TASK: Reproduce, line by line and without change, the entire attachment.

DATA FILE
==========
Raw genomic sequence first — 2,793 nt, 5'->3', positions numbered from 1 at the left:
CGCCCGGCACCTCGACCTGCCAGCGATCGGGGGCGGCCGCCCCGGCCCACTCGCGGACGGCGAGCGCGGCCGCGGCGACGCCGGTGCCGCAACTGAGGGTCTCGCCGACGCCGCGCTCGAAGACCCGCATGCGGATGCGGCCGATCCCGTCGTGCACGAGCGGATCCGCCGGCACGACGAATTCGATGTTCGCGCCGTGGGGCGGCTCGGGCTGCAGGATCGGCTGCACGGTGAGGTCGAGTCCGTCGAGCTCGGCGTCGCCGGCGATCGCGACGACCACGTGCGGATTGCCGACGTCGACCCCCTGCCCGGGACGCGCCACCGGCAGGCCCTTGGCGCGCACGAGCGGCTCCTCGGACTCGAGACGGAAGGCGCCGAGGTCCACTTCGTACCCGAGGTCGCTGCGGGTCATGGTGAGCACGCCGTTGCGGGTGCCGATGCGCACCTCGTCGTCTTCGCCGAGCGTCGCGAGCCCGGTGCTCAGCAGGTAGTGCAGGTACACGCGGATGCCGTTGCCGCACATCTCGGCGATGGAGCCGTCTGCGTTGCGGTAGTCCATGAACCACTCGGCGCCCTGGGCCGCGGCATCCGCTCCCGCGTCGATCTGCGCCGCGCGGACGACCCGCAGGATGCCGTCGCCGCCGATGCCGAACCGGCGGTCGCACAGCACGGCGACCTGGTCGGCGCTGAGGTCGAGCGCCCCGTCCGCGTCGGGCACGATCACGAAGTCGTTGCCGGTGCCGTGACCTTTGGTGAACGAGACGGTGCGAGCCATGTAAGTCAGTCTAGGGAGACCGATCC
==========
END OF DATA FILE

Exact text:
Raw genomic sequence first — 2,793 nt, 5'->3', positions numbered from 1 at the left:
CGCCCGGCACCTCGACCTGCCAGCGATCGGGGGCGGCCGCCCCGGCCCACTCGCGGACGGCGAGCGCGGCCGCGGCGACGCCGGTGCCGCAACTGAGGGTCTCGCCGACGCCGCGCTCGAAGACCCGCATGCGGATGCGGCCGATCCCGTCGTGCACGAGCGGATCCGCCGGCACGACGAATTCGATGTTCGCGCCGTGGGGCGGCTCGGGCTGCAGGATCGGCTGCACGGTGAGGTCGAGTCCGTCGAGCTCGGCGTCGCCGGCGATCGCGACGACCACGTGCGGATTGCCGACGTCGACCCCCTGCCCGGGACGCGCCACCGGCAGGCCCTTGGCGCGCACGAGCGGCTCCTCGGACTCGAGACGGAAGGCGCCGAGGTCCACTTCGTACCCGAGGTCGCTGCGGGTCATGGTGAGCACGCCGTTGCGGGTGCCGATGCGCACCTCGTCGTCTTCGCCGAGCGTCGCGAGCCCGGTGCTCAGCAGGTAGTGCAGGTACACGCGGATGCCGTTGCCGCACATCTCGGCGATGGAGCCGTCTGCGTTGCGGTAGTCCATGAACCACTCGGCGCCCTGGGCCGCGGCATCCGCTCCCGCGTCGATCTGCGCCGCGCGGACGACCCGCAGGATGCCGTCGCCGCCGATGCCGAACCGGCGGTCGCACAGCACGGCGACCTGGTCGGCGCTGAGGTCGAGCGCCCCGTCCGCGTCGGGCACGATCACGAAGTCGTTGCCGGTGCCGTGACCTTTGGTGAACGAGACGGTGCGAGCCATGTAAGTCAGTCTAGGGAGACCGATCC